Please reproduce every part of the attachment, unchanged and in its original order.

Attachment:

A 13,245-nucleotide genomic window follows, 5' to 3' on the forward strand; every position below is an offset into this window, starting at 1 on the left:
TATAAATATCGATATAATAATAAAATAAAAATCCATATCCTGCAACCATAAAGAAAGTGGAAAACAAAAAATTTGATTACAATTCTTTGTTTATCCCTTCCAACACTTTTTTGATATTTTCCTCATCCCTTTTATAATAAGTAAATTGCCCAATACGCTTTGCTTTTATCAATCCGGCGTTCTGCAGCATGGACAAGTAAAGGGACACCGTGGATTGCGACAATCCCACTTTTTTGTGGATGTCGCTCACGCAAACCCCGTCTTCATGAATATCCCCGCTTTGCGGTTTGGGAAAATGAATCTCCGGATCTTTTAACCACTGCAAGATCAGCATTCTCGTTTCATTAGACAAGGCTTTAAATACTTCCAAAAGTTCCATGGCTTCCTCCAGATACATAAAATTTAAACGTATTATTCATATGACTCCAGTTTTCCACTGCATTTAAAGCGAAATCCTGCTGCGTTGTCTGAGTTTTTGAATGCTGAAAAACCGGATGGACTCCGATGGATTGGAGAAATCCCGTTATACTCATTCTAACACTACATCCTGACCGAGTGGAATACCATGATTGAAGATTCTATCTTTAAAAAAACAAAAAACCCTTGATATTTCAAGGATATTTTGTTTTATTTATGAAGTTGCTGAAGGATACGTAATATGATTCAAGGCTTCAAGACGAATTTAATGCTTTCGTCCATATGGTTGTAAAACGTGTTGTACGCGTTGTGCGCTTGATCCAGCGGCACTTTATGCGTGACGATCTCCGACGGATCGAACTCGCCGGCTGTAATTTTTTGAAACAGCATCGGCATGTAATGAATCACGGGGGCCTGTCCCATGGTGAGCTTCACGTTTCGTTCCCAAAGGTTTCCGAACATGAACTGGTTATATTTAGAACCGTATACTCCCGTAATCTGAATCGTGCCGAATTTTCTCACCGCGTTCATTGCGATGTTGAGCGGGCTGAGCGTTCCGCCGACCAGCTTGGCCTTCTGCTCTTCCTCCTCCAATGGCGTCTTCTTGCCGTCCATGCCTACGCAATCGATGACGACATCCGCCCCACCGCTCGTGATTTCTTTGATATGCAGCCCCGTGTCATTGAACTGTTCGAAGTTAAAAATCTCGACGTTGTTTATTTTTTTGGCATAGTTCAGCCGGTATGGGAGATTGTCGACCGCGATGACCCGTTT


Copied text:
A 13,245-nucleotide genomic window follows, 5' to 3' on the forward strand; every position below is an offset into this window, starting at 1 on the left:
TATAAATATCGATATAATAATAAAATAAAAATCCATATCCTGCAACCATAAAGAAAGTGGAAAACAAAAAATTTGATTACAATTCTTTGTTTATCCCTTCCAACACTTTTTTGATATTTTCCTCATCCCTTTTATAATAAGTAAATTGCCCAATACGCTTTGCTTTTATCAATCCGGCGTTCTGCAGCATGGACAAGTAAAGGGACACCGTGGATTGCGACAATCCCACTTTTTTGTGGATGTCGCTCACGCAAACCCCGTCTTCATGAATATCCCCGCTTTGCGGTTTGGGAAAATGAATCTCCGGATCTTTTAACCACTGCAAGATCAGCATTCTCGTTTCATTAGACAAGGCTTTAAATACTTCCAAAAGTTCCATGGCTTCCTCCAGATACATAAAATTTAAACGTATTATTCATATGACTCCAGTTTTCCACTGCATTTAAAGCGAAATCCTGCTGCGTTGTCTGAGTTTTTGAATGCTGAAAAACCGGATGGACTCCGATGGATTGGAGAAATCCCGTTATACTCATTCTAACACTACATCCTGACCGAGTGGAATACCATGATTGAAGATTCTATCTTTAAAAAAACAAAAAACCCTTGATATTTCAAGGATATTTTGTTTTATTTATGAAGTTGCTGAAGGATACGTAATATGATTCAAGGCTTCAAGACGAATTTAATGCTTTCGTCCATATGGTTGTAAAACGTGTTGTACGCGTTGTGCGCTTGATCCAGCGGCACTTTATGCGTGACGATCTCCGACGGATCGAACTCGCCGGCTGTAATTTTTTGAAACAGCATCGGCATGTAATGAATCACGGGGGCCTGTCCCATGGTGAGCTTCACGTTTCGTTCCCAAAGGTTTCCGAACATGAACTGGTTATATTTAGAACCGTATACTCCCGTAATCTGAATCGTGCCGAATTTTCTCACCGCGTTCATTGCGATGTTGAGCGGGCTGAGCGTTCCGCCGACCAGCTTGGCCTTCTGCTCTTCCTCCTCCAATGGCGTCTTCTTGCCGTCCATGCCTACGCAATCGATGACGACATCCGCCCCACCGCTCGTGATTTCTTTGATATGCAGCCCCGTGTCATTGAACTGTTCGAAGTTAAAAATCTCGACGTTGTTTATTTTTTTGGCATAGTTCAGCCGGTATGGGAGATTGTCGACCGCGATGACCCGTTT